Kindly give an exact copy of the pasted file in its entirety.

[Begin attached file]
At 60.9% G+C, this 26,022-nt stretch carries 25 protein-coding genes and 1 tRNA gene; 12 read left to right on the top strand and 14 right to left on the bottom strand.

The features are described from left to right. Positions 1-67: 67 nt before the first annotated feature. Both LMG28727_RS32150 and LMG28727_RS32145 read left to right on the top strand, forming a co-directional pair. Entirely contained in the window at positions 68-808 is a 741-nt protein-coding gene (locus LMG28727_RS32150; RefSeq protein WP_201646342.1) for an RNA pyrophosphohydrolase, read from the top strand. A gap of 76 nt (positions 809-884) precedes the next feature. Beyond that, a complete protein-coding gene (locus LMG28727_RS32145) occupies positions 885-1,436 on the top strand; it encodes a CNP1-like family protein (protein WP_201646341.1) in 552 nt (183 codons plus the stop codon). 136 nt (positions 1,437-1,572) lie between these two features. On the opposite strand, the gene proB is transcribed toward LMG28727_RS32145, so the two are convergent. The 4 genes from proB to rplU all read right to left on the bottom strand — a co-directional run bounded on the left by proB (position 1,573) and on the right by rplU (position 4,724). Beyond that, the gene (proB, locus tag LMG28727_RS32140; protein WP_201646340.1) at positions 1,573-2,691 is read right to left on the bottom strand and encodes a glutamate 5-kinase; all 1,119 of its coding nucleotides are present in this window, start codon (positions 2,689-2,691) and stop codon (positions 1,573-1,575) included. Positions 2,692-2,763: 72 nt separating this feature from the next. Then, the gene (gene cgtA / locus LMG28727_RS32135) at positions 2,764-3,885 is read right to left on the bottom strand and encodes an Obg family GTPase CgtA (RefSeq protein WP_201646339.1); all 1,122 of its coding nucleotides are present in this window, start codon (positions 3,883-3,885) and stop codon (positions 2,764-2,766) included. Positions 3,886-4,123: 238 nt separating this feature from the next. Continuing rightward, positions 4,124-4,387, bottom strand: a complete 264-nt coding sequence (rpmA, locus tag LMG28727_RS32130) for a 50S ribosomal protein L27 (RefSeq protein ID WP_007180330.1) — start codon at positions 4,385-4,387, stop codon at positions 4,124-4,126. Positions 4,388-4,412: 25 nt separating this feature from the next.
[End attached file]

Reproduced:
At 60.9% G+C, this 26,022-nt stretch carries 25 protein-coding genes and 1 tRNA gene; 12 read left to right on the top strand and 14 right to left on the bottom strand.

The features are described from left to right. Positions 1-67: 67 nt before the first annotated feature. Both LMG28727_RS32150 and LMG28727_RS32145 read left to right on the top strand, forming a co-directional pair. Entirely contained in the window at positions 68-808 is a 741-nt protein-coding gene (locus LMG28727_RS32150; RefSeq protein WP_201646342.1) for an RNA pyrophosphohydrolase, read from the top strand. A gap of 76 nt (positions 809-884) precedes the next feature. Beyond that, a complete protein-coding gene (locus LMG28727_RS32145) occupies positions 885-1,436 on the top strand; it encodes a CNP1-like family protein (protein WP_201646341.1) in 552 nt (183 codons plus the stop codon). 136 nt (positions 1,437-1,572) lie between these two features. On the opposite strand, the gene proB is transcribed toward LMG28727_RS32145, so the two are convergent. The 4 genes from proB to rplU all read right to left on the bottom strand — a co-directional run bounded on the left by proB (position 1,573) and on the right by rplU (position 4,724). Beyond that, the gene (proB, locus tag LMG28727_RS32140; protein WP_201646340.1) at positions 1,573-2,691 is read right to left on the bottom strand and encodes a glutamate 5-kinase; all 1,119 of its coding nucleotides are present in this window, start codon (positions 2,689-2,691) and stop codon (positions 1,573-1,575) included. Positions 2,692-2,763: 72 nt separating this feature from the next. Then, the gene (gene cgtA / locus LMG28727_RS32135) at positions 2,764-3,885 is read right to left on the bottom strand and encodes an Obg family GTPase CgtA (RefSeq protein WP_201646339.1); all 1,122 of its coding nucleotides are present in this window, start codon (positions 3,883-3,885) and stop codon (positions 2,764-2,766) included. Positions 3,886-4,123: 238 nt separating this feature from the next. Continuing rightward, positions 4,124-4,387, bottom strand: a complete 264-nt coding sequence (rpmA, locus tag LMG28727_RS32130) for a 50S ribosomal protein L27 (RefSeq protein ID WP_007180330.1) — start codon at positions 4,385-4,387, stop codon at positions 4,124-4,126. Positions 4,388-4,412: 25 nt separating this feature from the next.